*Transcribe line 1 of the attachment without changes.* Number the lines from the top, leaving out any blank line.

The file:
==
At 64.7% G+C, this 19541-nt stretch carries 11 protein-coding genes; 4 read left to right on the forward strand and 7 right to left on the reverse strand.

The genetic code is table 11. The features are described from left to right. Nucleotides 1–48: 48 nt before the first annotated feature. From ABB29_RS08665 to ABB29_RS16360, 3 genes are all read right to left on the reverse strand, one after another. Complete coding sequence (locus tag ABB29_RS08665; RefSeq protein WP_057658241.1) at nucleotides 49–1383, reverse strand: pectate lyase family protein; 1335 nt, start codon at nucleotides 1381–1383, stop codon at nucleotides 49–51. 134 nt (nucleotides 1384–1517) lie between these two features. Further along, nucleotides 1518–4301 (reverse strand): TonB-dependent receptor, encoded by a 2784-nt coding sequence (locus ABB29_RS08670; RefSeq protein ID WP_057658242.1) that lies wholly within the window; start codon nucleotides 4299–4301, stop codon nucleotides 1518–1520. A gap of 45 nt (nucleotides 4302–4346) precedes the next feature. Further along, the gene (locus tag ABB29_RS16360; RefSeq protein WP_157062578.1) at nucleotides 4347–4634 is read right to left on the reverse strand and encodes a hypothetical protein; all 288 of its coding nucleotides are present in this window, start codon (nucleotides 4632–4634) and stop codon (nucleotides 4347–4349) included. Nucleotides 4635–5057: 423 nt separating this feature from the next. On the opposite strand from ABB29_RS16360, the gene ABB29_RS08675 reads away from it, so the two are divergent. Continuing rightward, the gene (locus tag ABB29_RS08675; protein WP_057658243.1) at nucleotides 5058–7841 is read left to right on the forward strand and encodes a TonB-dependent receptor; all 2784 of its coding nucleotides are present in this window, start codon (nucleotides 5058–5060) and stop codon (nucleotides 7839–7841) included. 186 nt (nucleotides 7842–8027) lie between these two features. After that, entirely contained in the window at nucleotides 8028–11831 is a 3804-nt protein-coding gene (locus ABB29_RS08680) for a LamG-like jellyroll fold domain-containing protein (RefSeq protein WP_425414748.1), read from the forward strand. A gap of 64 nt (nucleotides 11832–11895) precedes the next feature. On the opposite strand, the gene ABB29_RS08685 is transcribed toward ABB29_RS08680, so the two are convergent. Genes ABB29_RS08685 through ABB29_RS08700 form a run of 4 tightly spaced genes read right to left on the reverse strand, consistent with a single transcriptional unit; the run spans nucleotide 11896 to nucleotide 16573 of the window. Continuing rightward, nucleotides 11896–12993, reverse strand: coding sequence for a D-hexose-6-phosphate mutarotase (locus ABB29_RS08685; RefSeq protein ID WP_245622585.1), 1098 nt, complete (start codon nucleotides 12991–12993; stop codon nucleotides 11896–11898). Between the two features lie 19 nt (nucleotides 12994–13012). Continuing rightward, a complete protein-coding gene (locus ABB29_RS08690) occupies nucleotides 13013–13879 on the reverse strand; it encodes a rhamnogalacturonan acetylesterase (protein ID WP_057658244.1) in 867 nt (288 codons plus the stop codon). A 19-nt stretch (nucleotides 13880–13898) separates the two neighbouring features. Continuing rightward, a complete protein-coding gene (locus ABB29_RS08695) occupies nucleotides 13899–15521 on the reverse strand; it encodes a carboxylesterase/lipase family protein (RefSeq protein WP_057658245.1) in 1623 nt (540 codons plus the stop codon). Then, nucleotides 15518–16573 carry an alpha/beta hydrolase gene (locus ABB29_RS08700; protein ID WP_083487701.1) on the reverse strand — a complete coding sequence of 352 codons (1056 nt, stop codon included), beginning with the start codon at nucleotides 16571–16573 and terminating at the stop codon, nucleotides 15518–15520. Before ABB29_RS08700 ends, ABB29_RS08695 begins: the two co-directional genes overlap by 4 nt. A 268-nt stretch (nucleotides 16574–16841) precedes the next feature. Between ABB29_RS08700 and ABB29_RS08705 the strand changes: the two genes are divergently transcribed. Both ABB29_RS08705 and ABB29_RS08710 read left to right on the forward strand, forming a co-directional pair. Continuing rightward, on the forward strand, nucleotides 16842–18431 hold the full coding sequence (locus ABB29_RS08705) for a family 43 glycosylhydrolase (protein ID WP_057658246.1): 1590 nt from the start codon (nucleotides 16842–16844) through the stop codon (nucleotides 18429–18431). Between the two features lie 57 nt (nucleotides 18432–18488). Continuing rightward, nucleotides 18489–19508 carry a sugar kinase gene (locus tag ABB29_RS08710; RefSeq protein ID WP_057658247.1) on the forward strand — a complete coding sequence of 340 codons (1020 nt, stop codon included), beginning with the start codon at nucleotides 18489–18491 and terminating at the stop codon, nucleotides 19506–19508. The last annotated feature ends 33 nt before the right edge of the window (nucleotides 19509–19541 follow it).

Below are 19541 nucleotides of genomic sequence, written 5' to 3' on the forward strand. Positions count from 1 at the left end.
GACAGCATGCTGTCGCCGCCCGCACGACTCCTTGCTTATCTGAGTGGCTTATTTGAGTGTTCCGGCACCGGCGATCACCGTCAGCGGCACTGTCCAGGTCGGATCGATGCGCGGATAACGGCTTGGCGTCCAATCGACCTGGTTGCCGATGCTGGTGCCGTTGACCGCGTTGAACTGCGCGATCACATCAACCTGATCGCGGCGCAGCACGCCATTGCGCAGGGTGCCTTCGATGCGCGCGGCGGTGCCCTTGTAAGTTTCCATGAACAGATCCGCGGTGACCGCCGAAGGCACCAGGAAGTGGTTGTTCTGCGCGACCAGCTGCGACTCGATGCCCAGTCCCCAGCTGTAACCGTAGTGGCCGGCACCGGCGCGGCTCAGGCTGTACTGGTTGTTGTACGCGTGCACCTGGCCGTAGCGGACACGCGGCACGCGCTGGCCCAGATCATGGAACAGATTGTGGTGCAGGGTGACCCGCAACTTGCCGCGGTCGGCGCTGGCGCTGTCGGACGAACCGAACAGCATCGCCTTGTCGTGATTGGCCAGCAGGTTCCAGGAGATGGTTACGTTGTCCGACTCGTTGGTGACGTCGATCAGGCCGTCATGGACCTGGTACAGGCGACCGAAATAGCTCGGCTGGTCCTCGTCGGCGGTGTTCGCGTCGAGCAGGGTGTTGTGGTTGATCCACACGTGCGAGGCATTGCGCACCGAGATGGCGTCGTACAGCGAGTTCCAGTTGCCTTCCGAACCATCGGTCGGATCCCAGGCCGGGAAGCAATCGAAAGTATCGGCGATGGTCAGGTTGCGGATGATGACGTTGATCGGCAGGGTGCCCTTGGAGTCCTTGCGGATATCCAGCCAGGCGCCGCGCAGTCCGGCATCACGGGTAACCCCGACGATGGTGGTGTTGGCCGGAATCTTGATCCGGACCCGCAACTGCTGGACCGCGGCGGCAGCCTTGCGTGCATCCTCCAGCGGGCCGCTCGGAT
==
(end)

At 64.7% G+C, this 19541-nt stretch carries 11 protein-coding genes; 4 read left to right on the forward strand and 7 right to left on the reverse strand.